Belinda Feek is a NZ Herald reporter

Aucklander Leslie Hottiaux crowned Australasia's top young chef

Leslie Hottiaux, who was the only female semi-finalist, was deemed the winner with her gnocchi tortellini by some of Australia's top chefs. Photo / Lucas Dawson
Leslie Hottiaux, who was the only female semi-finalist, was deemed the winner with her gnocchi tortellini by some of Australia's top chefs. Photo / Lucas Dawson

Auckland chef Leslie Hottiaux has been crowned Australasia's top young chef.

The 29-year-old, who was the only female semi-finalist, was deemed the winner with her gnocchi tortellini by some of Australia's top chefs at a glitzy dinner after the semi-finals of the S.Pellegrino Young Chef competition held in The Crown hotel's culinarium over the past two days.

Hottiaux, head chef and co-owner of French restaurant Apero Food & Wine, cooked her dish on Sunday and was a clear favourite of the judges after whipping up the tortellini which was filled with four different types of mushrooms - portobello, shitaki, oyster and button - burnt butter and pineut sauce on a bed of crème fraiche.

Hottaiux described her dish as "excellent" after cooking and was hoping for a win but was surprised yet proud to take it out.

"What I put on the plate was exactly what I wanted so it was great. I didn't think I would win. It's really cool. Go the women."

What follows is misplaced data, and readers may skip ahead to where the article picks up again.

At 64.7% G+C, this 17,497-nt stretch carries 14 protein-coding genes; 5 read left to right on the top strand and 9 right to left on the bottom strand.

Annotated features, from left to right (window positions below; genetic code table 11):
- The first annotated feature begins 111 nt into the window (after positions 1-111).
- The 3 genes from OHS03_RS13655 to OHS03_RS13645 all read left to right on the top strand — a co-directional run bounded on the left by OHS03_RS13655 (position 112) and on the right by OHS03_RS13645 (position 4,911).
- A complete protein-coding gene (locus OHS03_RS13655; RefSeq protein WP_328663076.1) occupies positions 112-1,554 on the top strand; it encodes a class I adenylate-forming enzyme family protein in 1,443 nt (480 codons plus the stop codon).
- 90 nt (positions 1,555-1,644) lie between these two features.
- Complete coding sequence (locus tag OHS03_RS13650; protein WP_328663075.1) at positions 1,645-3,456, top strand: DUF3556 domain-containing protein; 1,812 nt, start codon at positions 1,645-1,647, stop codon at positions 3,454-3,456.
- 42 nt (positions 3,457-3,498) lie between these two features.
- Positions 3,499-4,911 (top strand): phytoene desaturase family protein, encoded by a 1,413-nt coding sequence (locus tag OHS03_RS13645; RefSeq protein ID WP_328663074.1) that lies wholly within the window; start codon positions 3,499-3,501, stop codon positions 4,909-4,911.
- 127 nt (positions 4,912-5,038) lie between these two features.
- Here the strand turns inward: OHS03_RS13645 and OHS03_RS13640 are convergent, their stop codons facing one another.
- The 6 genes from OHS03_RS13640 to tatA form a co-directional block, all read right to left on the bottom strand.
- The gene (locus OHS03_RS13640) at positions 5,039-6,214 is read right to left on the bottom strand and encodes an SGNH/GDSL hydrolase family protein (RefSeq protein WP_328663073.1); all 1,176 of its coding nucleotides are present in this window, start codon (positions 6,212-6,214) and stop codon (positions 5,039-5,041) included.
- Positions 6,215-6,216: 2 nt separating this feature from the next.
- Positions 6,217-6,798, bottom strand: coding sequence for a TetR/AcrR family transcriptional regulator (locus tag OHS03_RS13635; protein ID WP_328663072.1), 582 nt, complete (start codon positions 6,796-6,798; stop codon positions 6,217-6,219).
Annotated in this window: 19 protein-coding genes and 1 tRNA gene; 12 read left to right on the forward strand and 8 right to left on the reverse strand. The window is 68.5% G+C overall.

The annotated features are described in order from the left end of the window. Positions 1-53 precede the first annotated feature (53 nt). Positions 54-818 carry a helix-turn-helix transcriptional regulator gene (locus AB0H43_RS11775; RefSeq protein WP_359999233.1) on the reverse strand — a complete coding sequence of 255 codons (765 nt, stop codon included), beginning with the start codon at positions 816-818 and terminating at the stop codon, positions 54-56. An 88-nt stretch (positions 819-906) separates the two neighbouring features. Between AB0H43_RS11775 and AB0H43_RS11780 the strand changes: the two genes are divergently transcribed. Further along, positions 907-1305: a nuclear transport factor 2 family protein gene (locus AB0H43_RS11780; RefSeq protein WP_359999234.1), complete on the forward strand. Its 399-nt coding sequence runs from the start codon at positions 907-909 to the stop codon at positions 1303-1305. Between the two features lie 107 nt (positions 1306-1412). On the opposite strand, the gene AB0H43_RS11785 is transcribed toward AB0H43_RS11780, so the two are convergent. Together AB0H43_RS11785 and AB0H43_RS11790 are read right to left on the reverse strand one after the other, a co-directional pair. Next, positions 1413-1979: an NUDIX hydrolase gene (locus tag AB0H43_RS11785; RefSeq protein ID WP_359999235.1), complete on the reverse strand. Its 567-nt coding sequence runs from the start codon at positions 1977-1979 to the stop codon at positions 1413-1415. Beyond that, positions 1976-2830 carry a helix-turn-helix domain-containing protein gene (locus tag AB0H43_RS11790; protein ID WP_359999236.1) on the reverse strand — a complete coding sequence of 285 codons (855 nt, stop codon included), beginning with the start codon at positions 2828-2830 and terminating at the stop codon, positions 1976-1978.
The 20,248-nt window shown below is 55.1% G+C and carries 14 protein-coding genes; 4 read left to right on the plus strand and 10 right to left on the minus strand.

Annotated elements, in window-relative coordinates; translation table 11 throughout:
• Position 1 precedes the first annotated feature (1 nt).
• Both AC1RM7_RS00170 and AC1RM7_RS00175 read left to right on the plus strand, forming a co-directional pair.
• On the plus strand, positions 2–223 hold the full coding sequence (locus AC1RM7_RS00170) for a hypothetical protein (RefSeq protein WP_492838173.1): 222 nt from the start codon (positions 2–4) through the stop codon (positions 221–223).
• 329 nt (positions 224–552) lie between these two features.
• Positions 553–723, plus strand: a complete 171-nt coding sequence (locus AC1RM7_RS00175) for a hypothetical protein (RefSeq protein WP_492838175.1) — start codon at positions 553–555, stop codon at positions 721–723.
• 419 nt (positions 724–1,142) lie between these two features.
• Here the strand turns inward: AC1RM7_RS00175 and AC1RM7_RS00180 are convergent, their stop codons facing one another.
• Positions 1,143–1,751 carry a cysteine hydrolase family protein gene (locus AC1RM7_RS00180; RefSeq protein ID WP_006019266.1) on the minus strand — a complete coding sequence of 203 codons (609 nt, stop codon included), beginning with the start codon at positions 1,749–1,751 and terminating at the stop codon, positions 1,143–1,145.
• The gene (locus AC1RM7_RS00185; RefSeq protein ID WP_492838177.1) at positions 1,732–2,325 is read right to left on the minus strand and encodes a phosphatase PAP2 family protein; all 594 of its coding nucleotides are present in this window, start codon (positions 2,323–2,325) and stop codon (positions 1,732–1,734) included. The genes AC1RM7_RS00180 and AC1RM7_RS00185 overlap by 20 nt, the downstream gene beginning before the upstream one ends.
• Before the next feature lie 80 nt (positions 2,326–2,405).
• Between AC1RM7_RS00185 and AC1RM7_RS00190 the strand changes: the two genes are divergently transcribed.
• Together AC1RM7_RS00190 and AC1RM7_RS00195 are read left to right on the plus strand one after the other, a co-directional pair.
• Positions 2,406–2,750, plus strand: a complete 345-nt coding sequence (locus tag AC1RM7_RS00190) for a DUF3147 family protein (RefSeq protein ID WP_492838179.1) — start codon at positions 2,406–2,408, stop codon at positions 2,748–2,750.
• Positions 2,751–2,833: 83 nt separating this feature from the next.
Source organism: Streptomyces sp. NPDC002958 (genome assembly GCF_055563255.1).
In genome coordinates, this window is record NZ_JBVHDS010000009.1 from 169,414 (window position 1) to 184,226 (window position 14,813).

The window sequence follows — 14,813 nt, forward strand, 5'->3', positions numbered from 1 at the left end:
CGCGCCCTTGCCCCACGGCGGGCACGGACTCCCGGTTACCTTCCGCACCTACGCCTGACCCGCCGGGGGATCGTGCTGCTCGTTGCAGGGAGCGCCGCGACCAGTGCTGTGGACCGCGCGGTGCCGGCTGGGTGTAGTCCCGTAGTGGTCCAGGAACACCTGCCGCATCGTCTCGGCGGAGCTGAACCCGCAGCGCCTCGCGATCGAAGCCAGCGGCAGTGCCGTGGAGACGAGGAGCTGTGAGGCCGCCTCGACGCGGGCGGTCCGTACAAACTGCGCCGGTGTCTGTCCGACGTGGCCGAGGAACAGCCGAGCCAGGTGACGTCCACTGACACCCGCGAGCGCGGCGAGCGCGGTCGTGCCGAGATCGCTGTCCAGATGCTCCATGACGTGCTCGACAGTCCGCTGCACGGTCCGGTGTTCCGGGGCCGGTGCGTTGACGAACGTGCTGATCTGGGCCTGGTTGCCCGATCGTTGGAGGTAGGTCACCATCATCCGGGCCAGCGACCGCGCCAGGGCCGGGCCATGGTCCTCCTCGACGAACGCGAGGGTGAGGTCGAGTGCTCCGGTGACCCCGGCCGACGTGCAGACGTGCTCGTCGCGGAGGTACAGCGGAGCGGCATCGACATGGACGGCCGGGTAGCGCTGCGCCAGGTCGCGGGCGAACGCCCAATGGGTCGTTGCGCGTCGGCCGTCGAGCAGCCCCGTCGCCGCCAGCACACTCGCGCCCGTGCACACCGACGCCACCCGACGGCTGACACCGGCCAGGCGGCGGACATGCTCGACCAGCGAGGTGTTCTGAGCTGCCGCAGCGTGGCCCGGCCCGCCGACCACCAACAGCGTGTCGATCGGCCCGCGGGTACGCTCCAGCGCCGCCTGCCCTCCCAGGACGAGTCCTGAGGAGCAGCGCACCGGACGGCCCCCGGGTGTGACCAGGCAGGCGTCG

It was extra special recognition as the dish was made especially for her France-based parents who were coming to visit her restaurant for the first time.

Hottaiux now goes on to represent Australasia at the World finals of the S.Pellegrino Young Chef competition in Milan in October.

Meanwhile, earlier today, the last five of the 10 semi-finalists battled it out.

There wasn't much left of the wild deer that chef Josh Barlow, 28, brought to Melbourne.

The Grove's senior sous chef cooked the venison with hay smoked Jerusalem artichokes, wild mushrooms, crispy kale, venison haggis, burnt cream and smoked beetroot sauce.

"I've cooked the saddle and made a haggis out of the heart, the liver and the kidney from the same animal ... It was great fun, I really enjoyed myself. It was great to be able to stand and chat with the judges and talk about what your passionate about, talk about your dish, talk them through your thought process and how you come up with things, and why you're cooking what you're cooking."

The competition's youngest participant - 20-year-old Joshua Ross of Logan Brown in Wellington - also impressed the judges with his wild hare loin with shitake mushroom, gingerbread, pickled blackberries, meade gel and hazelnut meringue.

"The hare was something a bit different, I thought I would try it out...try and get the attention of the judges. It really went well with the wild blackberries which I foraged around Wellington for."

Despite being nervous before the event he eventually settled into his rhythm.

"It was a little bit stressful but it was more leading up to it, once you were in there it wasn't too bad."

Tom Hishon, head-chef and co-owner of Orphan's Kitchen in Auckland represented New Zealand in true Kiwi style with his South Island blackfoot paua, bullcow seawood, native spinach and cucumber.

"I just wanted to put together something that represented New Zealand," the 29-year-old said.

"It was quite relaxing, I didn't try to have too many components going on in my dish so I had a good amount of time. The judges are all super friendly and really interested in what you're putting up."

- NZ Herald

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